Author: Nicola Sharp 9 September 2021
A hacker returned $336,000 to a collector who he had tricked into buying a fake Banksy Non-Fungible Token'>NFT that was advertised through the artist's official website.
The link to an online auction for the NFT (non-fungible token) was posted on a now-deleted page of banksy.co.uk. and the auction ended early after the collector offered 90% more than rival bidders. But a spokesman for Banksy said that the artist had no connection with the NFT auction.
An NFT is a unit of data stored on a digital ledger, called a blockchain, that certifies a digital asset to be unique. They are used with artwork to create a digital certificate of ownership.
The collector who was duped believed he was buying the famously secretive artist’s first ever NFT. But he soon received an anonymous tip-off that the sale may have been a fraud. He came to realise that Banksy’s site had been hacked and that he had lost his money to an elaborate scam. Yet he later announced that the hacker had returned all of his money, apart from a £5,000 transaction fee.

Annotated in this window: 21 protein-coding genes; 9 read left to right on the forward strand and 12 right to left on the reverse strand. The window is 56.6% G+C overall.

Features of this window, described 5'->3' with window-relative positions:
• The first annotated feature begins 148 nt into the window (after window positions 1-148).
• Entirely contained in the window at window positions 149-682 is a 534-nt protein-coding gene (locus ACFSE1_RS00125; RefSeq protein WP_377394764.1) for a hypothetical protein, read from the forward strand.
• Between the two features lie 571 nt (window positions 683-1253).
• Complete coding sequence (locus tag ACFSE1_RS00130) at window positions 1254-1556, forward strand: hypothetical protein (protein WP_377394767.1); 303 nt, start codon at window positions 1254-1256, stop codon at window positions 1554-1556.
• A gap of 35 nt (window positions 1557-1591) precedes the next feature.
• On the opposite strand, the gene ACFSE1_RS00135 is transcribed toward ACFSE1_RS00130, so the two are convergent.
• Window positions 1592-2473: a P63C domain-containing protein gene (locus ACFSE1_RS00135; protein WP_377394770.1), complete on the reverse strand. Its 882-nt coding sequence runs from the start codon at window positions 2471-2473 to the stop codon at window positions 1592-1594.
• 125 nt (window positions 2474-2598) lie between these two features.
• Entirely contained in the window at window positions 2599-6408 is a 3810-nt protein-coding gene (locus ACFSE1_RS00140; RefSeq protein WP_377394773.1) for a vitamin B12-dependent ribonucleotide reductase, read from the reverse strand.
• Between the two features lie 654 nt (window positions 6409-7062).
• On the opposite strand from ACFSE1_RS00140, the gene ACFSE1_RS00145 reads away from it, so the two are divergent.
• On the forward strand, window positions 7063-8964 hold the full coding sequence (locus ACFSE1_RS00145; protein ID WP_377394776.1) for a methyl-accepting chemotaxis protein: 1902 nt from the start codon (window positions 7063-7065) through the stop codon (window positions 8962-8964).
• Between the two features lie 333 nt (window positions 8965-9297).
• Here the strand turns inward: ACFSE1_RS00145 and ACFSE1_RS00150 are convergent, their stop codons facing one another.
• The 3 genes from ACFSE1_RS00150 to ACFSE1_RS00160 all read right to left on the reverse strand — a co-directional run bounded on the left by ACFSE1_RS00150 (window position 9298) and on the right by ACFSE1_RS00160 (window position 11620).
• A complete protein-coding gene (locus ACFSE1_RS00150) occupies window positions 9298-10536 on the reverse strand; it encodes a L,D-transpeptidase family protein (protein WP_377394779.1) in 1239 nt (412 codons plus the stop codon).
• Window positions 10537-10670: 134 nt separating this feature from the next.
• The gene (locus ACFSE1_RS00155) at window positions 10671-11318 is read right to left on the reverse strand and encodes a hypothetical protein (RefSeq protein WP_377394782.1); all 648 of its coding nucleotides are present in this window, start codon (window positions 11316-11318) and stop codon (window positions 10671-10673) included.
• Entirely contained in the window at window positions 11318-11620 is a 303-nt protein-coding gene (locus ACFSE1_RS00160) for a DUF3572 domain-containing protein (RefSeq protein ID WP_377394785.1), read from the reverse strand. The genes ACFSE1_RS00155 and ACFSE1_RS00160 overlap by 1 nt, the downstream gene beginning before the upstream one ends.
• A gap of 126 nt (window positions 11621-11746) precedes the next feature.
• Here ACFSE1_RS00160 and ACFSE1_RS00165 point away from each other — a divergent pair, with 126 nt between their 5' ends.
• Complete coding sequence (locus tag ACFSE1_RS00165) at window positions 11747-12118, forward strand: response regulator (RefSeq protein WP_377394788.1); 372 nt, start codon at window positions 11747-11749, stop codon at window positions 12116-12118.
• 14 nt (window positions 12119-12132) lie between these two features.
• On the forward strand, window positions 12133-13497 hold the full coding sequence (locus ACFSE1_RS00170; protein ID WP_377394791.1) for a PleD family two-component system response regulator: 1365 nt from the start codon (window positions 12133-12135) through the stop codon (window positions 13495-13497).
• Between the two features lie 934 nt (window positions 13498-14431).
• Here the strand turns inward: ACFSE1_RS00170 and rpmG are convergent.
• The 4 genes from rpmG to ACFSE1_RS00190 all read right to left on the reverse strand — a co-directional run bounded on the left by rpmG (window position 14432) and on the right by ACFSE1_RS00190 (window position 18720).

The collector has said that he suspects that it was the hacker himself who told him and others that the sale was not genuine.
But while the collector in this case has had most of his money returned, it highlights the increased risk of NFT-related fraudulent activity. With NFTs fast becoming a regular feature in the art market there is greater potential for them being used as a vehicle for fraud.
This high-profile case underlines the concerns that many have about the security surrounding trading in the NFT art market, and the need for buyers and sellers alike to conduct thorough due diligence.
Nicola is known for her fraud, civil recovery, arbitration and business crime expertise, her experience of leading the largest financial disputes and multinational investigations and her skills in devising preventative measures and conducting internal investigations for corporates.